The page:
Fifteen-year-old Swedish climate activist Greta Thunberg has called for a global climate strike today to protest inaction at the U.N. climate summit. Greta made international headlines after she refused to go to school in August and began a School Strike for Climate. Greta made the call for today’s strike in a video posted on Twitter.
AMY GOODMAN: The music break is Polish high school students singing Michael Jackson’s “Earth Song” here at the COP24, the U.N. climate talks we’re broadcasting from, here in Katowice, Poland. I’m Amy Goodman.
Fifteen-year-old Swedish climate activist Greta Thunberg has called for a global climate strike today to protest inaction at the U.N. climate summit. Greta made international headlines after she refused to go to school in August and September and began a school strike for climate. Greta made the call for today’s strike in a video posted on Twitter.
GRETA THUNBERG: Hello. My name is Greta Thunberg. I am 15 years old, and I come from Sweden. And I am here at the United Nations climate change talks in Poland. We are on week two of negotiations here. And as of now, there are no signs of commitments to climate action. Our emissions are still increasing, at the same time as the science has clearly told us that we need to act now to keep the planet within 1.5 degrees of warming.
Whoever you are, wherever you are, we need you now. This Friday, the 14th of December, I am calling for an international climate strike. Please strike with us. Stand outside your parliament or local government office, even for just a short while, to let them know that we demand climate action.
AMY GOODMAN: The words of 15-year-old Swedish climate activist Greta Thunberg, who just left the U.N. climate summit last night, her dad driving their electric car through the night so she could sit in front of the Swedish parliament once again, where she goes every Friday in a school strike against climate change.
Here in Katowice, Poland, at least 30 local high school students answered Greta’s call, walking out of classes today and carrying their message here to the COP. The group sang and chanted while sitting on the steps of the main conference hall, holding signs that said “12 years left” and “#ClimateStrike.” This is student Gosia Chehowska speaking with Democracy Now!’s Carla Wills.
MALGORZATA CZACHOWSKA: My name is Gosia. And I live next to Katowice, and I go to school in Katowice. And I wasn’t there today because I went to climate protest. And I want to support Greta with her idea, and I want to—politicians to make a good choice for all of us.
CARLA WILLS: And so, you said you were inspired by Greta Thunberg, who spoke here at COP. Can you talk about her message and why it resonated with you?
MALGORZATA CZACHOWSKA: Well, I think that what she did was really brave and amazing, because not many young people have the feeling that they can do something. And I think that one person can do a lot. And she is a great example of this.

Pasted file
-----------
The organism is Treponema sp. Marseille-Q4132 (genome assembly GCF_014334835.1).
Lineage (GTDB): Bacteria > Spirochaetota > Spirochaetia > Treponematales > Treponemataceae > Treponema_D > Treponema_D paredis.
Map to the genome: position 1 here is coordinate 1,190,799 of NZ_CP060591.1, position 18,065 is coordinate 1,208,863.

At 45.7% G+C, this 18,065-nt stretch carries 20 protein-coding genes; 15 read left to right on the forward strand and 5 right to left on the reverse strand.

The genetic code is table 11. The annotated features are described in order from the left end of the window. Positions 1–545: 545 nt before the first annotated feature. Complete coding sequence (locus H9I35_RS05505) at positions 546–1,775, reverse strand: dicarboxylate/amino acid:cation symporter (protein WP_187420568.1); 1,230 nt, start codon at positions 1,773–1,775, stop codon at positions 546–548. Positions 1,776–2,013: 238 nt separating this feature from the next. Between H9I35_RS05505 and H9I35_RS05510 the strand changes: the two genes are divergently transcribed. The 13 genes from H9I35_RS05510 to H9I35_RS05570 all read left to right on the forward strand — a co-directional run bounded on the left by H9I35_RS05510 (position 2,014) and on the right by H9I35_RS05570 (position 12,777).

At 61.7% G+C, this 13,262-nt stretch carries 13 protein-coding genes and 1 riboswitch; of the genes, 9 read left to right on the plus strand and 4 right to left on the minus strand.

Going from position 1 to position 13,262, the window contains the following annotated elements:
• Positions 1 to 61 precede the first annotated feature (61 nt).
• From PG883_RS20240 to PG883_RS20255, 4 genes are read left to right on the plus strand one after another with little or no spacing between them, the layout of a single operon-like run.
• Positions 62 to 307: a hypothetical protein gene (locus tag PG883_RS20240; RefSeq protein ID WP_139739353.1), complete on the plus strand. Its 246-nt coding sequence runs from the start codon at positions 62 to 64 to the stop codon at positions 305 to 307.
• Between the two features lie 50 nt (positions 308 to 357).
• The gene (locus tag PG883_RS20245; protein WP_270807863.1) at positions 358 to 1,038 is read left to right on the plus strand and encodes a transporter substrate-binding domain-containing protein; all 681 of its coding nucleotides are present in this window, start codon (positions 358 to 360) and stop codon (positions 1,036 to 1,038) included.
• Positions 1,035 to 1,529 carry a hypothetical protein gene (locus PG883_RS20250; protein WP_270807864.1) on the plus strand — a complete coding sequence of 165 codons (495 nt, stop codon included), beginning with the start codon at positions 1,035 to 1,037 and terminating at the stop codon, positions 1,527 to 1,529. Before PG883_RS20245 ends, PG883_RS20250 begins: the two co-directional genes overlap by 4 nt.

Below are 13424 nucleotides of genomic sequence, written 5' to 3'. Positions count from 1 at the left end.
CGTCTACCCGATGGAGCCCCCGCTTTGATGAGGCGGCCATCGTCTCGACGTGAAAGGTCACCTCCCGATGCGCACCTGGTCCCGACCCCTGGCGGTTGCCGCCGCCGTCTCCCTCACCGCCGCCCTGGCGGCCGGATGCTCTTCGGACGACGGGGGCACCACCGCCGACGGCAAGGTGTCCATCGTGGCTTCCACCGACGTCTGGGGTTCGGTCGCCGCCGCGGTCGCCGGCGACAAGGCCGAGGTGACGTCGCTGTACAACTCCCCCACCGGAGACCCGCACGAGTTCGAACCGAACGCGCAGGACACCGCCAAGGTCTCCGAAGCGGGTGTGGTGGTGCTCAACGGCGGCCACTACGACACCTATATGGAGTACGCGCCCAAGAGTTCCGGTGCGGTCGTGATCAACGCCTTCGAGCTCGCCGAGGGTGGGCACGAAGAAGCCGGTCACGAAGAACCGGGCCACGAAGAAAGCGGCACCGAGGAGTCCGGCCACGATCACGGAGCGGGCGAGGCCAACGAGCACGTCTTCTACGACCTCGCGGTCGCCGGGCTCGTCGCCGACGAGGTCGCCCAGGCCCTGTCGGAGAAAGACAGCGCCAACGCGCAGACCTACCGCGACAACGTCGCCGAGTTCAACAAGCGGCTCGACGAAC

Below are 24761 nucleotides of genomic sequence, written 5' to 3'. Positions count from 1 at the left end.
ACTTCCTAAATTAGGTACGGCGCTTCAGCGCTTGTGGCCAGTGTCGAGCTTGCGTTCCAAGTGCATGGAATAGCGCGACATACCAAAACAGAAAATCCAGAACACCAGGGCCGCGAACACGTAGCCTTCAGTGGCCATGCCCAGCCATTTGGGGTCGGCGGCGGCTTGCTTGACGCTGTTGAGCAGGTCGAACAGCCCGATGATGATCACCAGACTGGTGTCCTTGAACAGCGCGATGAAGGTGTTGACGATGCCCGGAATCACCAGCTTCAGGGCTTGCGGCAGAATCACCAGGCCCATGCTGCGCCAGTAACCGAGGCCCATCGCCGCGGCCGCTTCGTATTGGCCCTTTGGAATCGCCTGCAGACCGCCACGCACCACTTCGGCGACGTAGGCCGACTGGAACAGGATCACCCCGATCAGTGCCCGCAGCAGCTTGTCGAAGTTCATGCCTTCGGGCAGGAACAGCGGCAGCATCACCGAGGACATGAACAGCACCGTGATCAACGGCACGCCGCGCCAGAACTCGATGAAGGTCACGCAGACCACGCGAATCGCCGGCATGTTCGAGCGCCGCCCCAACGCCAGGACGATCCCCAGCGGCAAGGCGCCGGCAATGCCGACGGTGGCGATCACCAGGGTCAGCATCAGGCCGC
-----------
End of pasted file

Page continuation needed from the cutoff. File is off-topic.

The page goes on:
CARLA WILLS: You were holding up some letters while you were just rehearsing. Talk about what the words are that you were holding up.
MALGORZATA CZACHOWSKA: We have letters that say “12 years left.” And it’s because of the Paris Agreement and about scientists that counted that in—if we don’t do nothing ’til 2030, we are really in danger, and, well, it may end really badly for all of us, for humanity and for entire world.
CARLA WILLS: And tell me what song you’re singing today.
MALGORZATA CZACHOWSKA: We are singing song “Earth Song” by Michael Jackson. And we are singing it a cappella. And this song is really beautiful, and it’s perfect for today’s occasion.
STUDENT CLIMATE STRIKERS: [singing] What about sunrise
What about rain
What about all the things that you said
We were to gain
What about killing fields
Is there a time
What about all the things
That you said were yours and mine
Did you ever stop to notice
All the blood we’ve shed before
Did you ever stop to notice
This crying Earth, these weeping shores
CARLA WILLS: And what is your message to the negotiators here at COP?
MALGORZATA CZACHOWSKA: They know the facts. And maybe they sometimes don’t want to admit it, but they know everything what they need to know. They know the solutions. They know that we need to change, because, otherwise, the world will change in a way we don’t want to know. So, my message is to not ignore anymore all the threats and to do something, and not just for money, not just for economics, but for us, for all the people, for the animals and plants and for our world.
AMY GOODMAN: Special thanks to John Hamilton, Carla Wills and Hany Massoud. And an update on 15-year-old climate activist Greta Thunberg: She returned to Sweden last night. They were driving an electric car. She was with her father. Said she’d try to get Malmö; she wouldn’t make it to Stockholm. She just posted a photo on Twitter of herself participating in the climate strike.